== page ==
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Featured Article: Let the Children Come to Me: How We Saved Our Catholic School - It was September 2007. I was three years into my pastorate at the historic St. Augustine Catholic Church in the Archdiocese of Washington. Our school had just received its notice of termination: with 175 students, it would close in June 2008 along with seven other parish schools serving predominantly African American students. Flash forward nine years. We did not close but are still here today alive and well! Read Full Story

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 NBCC : SPOTLIGHT

Brief History of The Sisters of The Holy Family

Louisiana by Henriette DelilleTwenty years before the Civil War of the United States, and before it was legal for such a Congregation to exist, the Sisters of the Holy Family were founded in New Orleans, Louisiana by Henriette Delille, a free woman of color. Co-foundresses of this religious community of African-American women were Juliette Gaudin and Josephine Charles.

Destined by the mores of the time to live a life of ease in the tradition of their female ancestors, Henriette, Juliette, and Josephine dared to break away from that pattern of life. Instead, these women chose to follow God's call. In following Him, they taught the slaves, cared for the elderly, and shared what they had with the poor and the needy.

For 166 years, the Sisters of the Holy Family, in the spirit of their foundresses and early predecessors, have continued to serve the youth, the elderly, and the needy members of society. The Sisters have not only served the New Orleans community, but also many people throughout cities in Louisiana; Texas, California, in Washington, D.C., Oklahoma, Alabama, Florida, Belize, and Panama Central America; and Benin City, Nigeria, Africa. Of course this has changed in recent times.

During the history of the community, numerous noteworthy events have been documents. On November 21, 1842, the community was established. In 1843, catechism classes were conducted for adults and children. In 1847, a group of free men and free women of color formed the Society of the Holy Family to give the Sisters moral and financial support. On October 15, 1852, Henriette, Juliette, and Josephine pronounced first vows in St. Augustine Church. When children were left homeless by the pestilence in 1853, the Sisters cared for the orphans. Thus, in 1892, the St. John Berchmans' Orphanage was dedicated.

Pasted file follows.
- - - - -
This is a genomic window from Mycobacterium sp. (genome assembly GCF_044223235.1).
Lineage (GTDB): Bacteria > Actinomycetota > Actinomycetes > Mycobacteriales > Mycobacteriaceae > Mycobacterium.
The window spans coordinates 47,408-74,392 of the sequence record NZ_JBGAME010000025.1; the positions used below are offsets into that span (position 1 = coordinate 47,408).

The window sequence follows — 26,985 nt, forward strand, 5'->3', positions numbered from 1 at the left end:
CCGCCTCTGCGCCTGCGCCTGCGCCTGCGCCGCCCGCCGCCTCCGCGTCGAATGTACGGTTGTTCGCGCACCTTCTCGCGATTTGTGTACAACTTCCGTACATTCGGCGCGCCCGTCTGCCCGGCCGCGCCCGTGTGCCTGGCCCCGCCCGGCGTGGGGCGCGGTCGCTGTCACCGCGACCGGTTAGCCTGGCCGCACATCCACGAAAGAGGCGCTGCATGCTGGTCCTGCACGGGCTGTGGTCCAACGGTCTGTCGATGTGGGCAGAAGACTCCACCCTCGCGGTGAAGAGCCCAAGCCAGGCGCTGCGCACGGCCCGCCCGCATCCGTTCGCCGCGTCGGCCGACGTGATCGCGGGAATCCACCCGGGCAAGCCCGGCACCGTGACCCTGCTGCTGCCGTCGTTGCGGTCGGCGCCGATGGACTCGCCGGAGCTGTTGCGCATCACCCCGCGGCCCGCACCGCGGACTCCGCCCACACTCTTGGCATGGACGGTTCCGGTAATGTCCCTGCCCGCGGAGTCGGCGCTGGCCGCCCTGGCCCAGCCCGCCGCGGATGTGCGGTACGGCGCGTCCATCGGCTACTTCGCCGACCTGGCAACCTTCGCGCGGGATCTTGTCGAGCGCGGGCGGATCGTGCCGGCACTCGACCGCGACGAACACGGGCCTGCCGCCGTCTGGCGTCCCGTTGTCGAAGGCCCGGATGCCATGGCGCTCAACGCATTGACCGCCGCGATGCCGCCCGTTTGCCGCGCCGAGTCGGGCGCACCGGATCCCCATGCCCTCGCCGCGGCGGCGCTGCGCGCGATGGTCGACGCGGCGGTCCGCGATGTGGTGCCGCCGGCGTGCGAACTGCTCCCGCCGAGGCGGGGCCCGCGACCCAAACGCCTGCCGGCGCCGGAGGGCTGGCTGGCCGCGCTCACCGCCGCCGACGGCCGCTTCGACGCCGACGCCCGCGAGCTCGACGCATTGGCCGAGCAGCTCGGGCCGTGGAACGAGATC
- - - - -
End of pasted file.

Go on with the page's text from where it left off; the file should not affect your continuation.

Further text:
The Sisters cared for the sick during the yellow fever epidemic in New Orleans in 1897. The Sisters arrived in Stan Creek, British Honduras on Palm Sunday in 1898.

For $10 an acre, Mother Austin Jones purchased 123 acres of land in the Gentilly area. This 1906 purchase formed the cornerstone for the ministries at St. Mary's Academy, St. Paul the Apostle Church and School, the House of the Holy Family, Delille Inn, Lafon Day Care Center, Lafon Nursing Facility of the Holy Family, and the present Motherhouse. In 1988 Henriette Delille's Cause for canonization was opened.

The Sisters have spent 166 years of loving, caring, and sharing with and for the people of God, for their own sanctification, for spreading the word of God, and for improving the life of the people they serve.

The Sisters of the Holy Family praise and thank God for their years of service and ask His blessings for the continuance of their mission.

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